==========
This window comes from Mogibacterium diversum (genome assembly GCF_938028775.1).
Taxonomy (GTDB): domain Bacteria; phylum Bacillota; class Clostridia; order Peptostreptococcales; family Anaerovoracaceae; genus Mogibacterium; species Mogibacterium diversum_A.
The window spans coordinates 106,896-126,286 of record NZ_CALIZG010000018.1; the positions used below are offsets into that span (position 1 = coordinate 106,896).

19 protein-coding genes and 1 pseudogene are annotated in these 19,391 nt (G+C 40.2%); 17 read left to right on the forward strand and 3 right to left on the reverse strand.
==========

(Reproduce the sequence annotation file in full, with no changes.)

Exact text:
This window comes from Mogibacterium diversum (genome assembly GCF_938028775.1).
Taxonomy (GTDB): domain Bacteria; phylum Bacillota; class Clostridia; order Peptostreptococcales; family Anaerovoracaceae; genus Mogibacterium; species Mogibacterium diversum_A.
The window spans coordinates 106,896-126,286 of record NZ_CALIZG010000018.1; the positions used below are offsets into that span (position 1 = coordinate 106,896).

19 protein-coding genes and 1 pseudogene are annotated in these 19,391 nt (G+C 40.2%); 17 read left to right on the forward strand and 3 right to left on the reverse strand.